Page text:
Mulder: Fox Mulder. Is your husband home?

Anne Voss: Um...

Dr Voss: It's okay, honey. It's okay. It will just be a minute.

Anne Voss: Sure thing.

Dr Voss: I really shouldn't be talking to you without our lawyers.

Mulder: I understand your reluctance to talk, sir. You have a nice family — a lot to lose.

Dr Voss: What do you want, Agent Mulder?

Mulder: There's been another victim — Thomas Gastall. Died exactly the same way Scobie did.

Dr Voss: I'm sorry to hear that. But what's that got to do with me?

Mulder: Well, we found these [tobacco beetles] all over him. I believe that that's what killed both men.

Dr Voss: A tobacco beetle. It's an herbivore. It eats tobacco. Hence its name.

Mulder: I... I understand that, but... maybe these don't.

Dr Voss: I'm not really required to talk to you, am I?

Mulder: No. But why are you hiding behind your lawyers, doctor? How many people have to die before you do the right thing? [Mulder leaves and Dr Voss' phone rings]

Dr Voss: I'll get it. [answering phone] Hello?

Daniel Brimly: What did he want? [Daniel Brimley is sitting in his car watching Dr Voss' house]

Dr Voss: Are you spying on me?

Daniel Brimly: I'm not spying on you, Peter. I'm looking out for you. What did he want?

Dr Voss: There's been another death. Downtown.

Daniel Brimly: How did it happen?

Dr Voss: I don't know. I don't know. This has gone on long enough. We should come forward. I should.

Daniel Brimly: Do you hear what you're saying, Peter? Now, I want you to just take a moment. I want you to think about what really matters to you. Now, tell me where I can find Darryl Weaver.

Dr Voss: Why?

Daniel Brimly: This was my mistake. I'll clean it up.

Dr Voss: I don't know where he is.

Dr Nance: This doesn't make sense.

Skinner: What doesn't make sense?

Dr Nance: Well, it's a lasioderma serricorne — a tobacco beetle. Only... I've never seen one exactly like this.

Scully: Hmm. What are the differences?

Dr Nance: Physical differences — uh... minor but definitely notable. Deviations in the mandibles, the antennae, the body segmentation.

Scully: What if such deviations arose from genetic engineering?

Dr Nance: Engineering the bugs themselves?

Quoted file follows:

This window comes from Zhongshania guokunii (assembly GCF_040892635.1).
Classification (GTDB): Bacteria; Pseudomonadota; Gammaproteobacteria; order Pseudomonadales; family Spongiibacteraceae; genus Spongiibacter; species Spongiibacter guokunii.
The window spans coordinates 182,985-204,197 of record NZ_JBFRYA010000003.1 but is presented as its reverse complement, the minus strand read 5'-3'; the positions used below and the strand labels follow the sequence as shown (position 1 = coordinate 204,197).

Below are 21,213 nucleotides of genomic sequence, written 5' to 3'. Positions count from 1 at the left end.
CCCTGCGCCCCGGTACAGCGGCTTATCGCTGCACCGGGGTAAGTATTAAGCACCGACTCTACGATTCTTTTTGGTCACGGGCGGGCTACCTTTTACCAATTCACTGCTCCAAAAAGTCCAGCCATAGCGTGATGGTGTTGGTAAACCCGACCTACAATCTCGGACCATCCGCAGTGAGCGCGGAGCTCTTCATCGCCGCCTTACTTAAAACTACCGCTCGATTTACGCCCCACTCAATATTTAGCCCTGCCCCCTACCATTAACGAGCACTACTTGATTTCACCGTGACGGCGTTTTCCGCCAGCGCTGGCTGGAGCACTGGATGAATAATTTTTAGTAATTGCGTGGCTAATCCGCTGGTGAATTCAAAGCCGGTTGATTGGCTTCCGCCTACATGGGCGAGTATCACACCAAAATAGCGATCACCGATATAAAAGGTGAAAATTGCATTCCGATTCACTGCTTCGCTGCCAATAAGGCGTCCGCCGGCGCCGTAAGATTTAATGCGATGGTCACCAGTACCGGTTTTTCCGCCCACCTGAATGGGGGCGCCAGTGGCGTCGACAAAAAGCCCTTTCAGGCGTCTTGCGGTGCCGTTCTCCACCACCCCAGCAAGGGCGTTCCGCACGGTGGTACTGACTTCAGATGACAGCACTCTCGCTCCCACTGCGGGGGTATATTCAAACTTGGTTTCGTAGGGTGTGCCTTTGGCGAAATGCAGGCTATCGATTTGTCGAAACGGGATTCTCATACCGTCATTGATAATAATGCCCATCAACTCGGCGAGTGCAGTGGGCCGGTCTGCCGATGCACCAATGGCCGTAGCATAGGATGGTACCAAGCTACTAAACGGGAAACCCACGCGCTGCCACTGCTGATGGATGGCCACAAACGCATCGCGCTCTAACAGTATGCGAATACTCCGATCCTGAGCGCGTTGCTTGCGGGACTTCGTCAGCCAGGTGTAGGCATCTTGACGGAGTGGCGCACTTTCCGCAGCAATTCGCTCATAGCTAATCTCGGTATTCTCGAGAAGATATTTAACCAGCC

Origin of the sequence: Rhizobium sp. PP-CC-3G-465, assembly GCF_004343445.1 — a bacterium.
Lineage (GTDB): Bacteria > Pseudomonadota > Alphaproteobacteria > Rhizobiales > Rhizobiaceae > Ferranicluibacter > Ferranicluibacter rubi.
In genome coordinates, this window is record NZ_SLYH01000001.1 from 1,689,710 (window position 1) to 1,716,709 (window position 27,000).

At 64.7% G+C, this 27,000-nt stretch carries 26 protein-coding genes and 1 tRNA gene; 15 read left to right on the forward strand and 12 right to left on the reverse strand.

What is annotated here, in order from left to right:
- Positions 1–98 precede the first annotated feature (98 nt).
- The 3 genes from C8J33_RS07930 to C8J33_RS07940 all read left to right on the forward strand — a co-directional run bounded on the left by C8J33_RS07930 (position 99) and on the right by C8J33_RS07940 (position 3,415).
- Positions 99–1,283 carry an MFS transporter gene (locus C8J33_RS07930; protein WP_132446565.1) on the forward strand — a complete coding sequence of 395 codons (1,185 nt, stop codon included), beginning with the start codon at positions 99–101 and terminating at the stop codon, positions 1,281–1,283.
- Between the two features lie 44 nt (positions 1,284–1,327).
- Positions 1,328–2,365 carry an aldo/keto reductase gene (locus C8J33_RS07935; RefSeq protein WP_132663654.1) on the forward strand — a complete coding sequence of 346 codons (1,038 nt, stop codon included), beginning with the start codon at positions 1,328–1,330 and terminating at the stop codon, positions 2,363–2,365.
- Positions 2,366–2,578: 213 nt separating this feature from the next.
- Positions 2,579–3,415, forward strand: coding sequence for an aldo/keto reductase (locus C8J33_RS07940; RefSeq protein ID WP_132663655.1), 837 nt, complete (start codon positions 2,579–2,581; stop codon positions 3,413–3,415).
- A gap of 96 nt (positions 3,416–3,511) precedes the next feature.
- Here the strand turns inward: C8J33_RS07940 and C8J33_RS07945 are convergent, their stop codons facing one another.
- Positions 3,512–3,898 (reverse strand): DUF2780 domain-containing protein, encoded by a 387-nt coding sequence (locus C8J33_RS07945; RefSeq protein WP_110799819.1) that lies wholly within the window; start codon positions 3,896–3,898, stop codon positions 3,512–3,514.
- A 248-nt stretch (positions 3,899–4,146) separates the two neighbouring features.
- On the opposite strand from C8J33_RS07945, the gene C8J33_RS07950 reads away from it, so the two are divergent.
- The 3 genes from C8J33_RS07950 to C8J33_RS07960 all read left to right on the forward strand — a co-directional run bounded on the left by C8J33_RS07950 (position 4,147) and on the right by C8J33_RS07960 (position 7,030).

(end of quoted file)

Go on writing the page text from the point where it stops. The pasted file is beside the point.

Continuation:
Scully: No. I was actually thinking about another possibility: Transgenomics.

Skinner: Which is...?

Scully: It's a form of DNA manipulation — alterations made on the genetic level.

Dr Nance: It is pretty widely known that tobacco companies have been pouring money into that kind of research — changing the tobacco plant itself in order to make it heartier, give it less nicotine, more nicotine, make it naturally menthol-flavoured... you name it.

Skinner: A form of what — super tobacco?

Scully: Which possibly could have created super bugs. I guess the real question is could they have become dangerous to humans?

Skinner: What am I looking at?

Scully: Thomas Gastall's left lung and bronchus. [The open lungs are crawling with larvae]

Skinner: Well, I guess that explains where the beetles came from. [Mulder enters the room]

Scully: Hey, Mulder. Where have you been?

Mulder: Talking to lawyers over at Justice. Trying to get a look at Morley's files.

Scully: Well, take a look at this. They're the larval stage of the tobacco beetle, Mulder, and somehow, they have ended up nesting in Thomas Gastall's lungs.

Skinner: But what doesn't make any sense is why Scobie's lungs didn't show this same condition.

Scully: The larvae must pupate inside the lungs and then once they mature into beetles exit the body en masse.

Skinner: Well, that explains the condition of the face and throat. Only, how do they get into the lungs to begin with?

[Mulder puts his hand over his mouth and coughs violently]

Scully: Mulder? [She looks at Mulder's blood spattered hand]

Skinner: How is he?

Scully: They're using a deep-suction technique that's been designed for asthma and cystic fibrosis. And, so far, we're having some luck at clearing his lungs.

Skinner: But...?

Scully: For every one of those things that are in his lung tissue there may be a dozen eggs that have yet to be hatched.

Skinner: Eggs?

Scully: His pulmonary tissue is riddled with them and they're going to hatch. It's just... we're buying time.

Skinner: Well, how did this happen? These eggs — how did they get into his lungs?

Scully: I'm thinking he inhaled them. Well, the tobacco beetle lives out its life cycle on or around the tobacco plant. That's where it lays its eggs. If those genetically-altered beetles that we found did that, then maybe the eggs survived the processing into cigarettes.

Skinner: And been carried into Mulder's lungs as smoke?

Scully: Right — like spores or pollen, somehow small enough to be airborne.

Skinner: But Mulder isn't a smoker, and neither was Scobie.

Scully: Maybe they were around someone who was.

Skinner: Don't bother calling security. Federal search warrant, as promised. [to Agents] Do it. [to Dr Voss] You're going to talk to me, Doctor. One of my agents is dying of the same thing that killed Dr Scobie. I believe you have information that can save him.

Lead Counsel: We stand by our contention that any and all such information is proprietary, and is therefore the sole property of Morley Tobacco.